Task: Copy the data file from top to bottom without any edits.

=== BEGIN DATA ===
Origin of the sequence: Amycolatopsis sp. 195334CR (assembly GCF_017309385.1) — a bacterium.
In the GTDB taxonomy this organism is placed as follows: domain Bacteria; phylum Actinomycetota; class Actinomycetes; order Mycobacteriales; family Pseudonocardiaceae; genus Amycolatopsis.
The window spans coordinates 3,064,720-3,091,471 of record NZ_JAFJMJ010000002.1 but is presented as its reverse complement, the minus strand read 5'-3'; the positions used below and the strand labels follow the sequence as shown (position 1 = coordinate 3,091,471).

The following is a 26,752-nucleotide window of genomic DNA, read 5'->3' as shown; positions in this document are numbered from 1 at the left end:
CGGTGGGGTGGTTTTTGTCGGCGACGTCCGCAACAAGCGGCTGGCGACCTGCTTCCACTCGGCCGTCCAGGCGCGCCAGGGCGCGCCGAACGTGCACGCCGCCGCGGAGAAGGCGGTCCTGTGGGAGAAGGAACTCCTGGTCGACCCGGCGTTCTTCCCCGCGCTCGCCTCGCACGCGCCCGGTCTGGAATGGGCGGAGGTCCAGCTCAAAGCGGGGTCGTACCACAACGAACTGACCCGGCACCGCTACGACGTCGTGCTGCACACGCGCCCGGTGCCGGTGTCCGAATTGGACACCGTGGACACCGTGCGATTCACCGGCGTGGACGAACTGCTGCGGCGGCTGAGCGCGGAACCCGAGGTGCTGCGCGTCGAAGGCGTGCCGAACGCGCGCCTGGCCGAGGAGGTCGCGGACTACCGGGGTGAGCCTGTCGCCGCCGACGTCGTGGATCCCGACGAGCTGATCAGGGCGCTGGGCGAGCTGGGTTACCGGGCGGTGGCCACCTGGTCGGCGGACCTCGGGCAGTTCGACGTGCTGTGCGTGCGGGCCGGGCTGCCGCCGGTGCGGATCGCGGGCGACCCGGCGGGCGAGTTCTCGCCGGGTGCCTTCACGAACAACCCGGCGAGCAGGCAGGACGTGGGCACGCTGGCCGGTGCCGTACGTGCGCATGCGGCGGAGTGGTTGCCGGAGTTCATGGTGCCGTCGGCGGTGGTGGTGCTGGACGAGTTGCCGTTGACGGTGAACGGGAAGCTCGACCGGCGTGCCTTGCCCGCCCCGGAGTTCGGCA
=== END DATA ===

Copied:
Origin of the sequence: Amycolatopsis sp. 195334CR (assembly GCF_017309385.1) — a bacterium.
In the GTDB taxonomy this organism is placed as follows: domain Bacteria; phylum Actinomycetota; class Actinomycetes; order Mycobacteriales; family Pseudonocardiaceae; genus Amycolatopsis.
The window spans coordinates 3,064,720-3,091,471 of record NZ_JAFJMJ010000002.1 but is presented as its reverse complement, the minus strand read 5'-3'; the positions used below and the strand labels follow the sequence as shown (position 1 = coordinate 3,091,471).

The following is a 26,752-nucleotide window of genomic DNA, read 5'->3' as shown; positions in this document are numbered from 1 at the left end:
CGGTGGGGTGGTTTTTGTCGGCGACGTCCGCAACAAGCGGCTGGCGACCTGCTTCCACTCGGCCGTCCAGGCGCGCCAGGGCGCGCCGAACGTGCACGCCGCCGCGGAGAAGGCGGTCCTGTGGGAGAAGGAACTCCTGGTCGACCCGGCGTTCTTCCCCGCGCTCGCCTCGCACGCGCCCGGTCTGGAATGGGCGGAGGTCCAGCTCAAAGCGGGGTCGTACCACAACGAACTGACCCGGCACCGCTACGACGTCGTGCTGCACACGCGCCCGGTGCCGGTGTCCGAATTGGACACCGTGGACACCGTGCGATTCACCGGCGTGGACGAACTGCTGCGGCGGCTGAGCGCGGAACCCGAGGTGCTGCGCGTCGAAGGCGTGCCGAACGCGCGCCTGGCCGAGGAGGTCGCGGACTACCGGGGTGAGCCTGTCGCCGCCGACGTCGTGGATCCCGACGAGCTGATCAGGGCGCTGGGCGAGCTGGGTTACCGGGCGGTGGCCACCTGGTCGGCGGACCTCGGGCAGTTCGACGTGCTGTGCGTGCGGGCCGGGCTGCCGCCGGTGCGGATCGCGGGCGACCCGGCGGGCGAGTTCTCGCCGGGTGCCTTCACGAACAACCCGGCGAGCAGGCAGGACGTGGGCACGCTGGCCGGTGCCGTACGTGCGCATGCGGCGGAGTGGTTGCCGGAGTTCATGGTGCCGTCGGCGGTGGTGGTGCTGGACGAGTTGCCGTTGACGGTGAACGGGAAGCTCGACCGGCGTGCCTTGCCCGCCCCGGAGTTCGGCA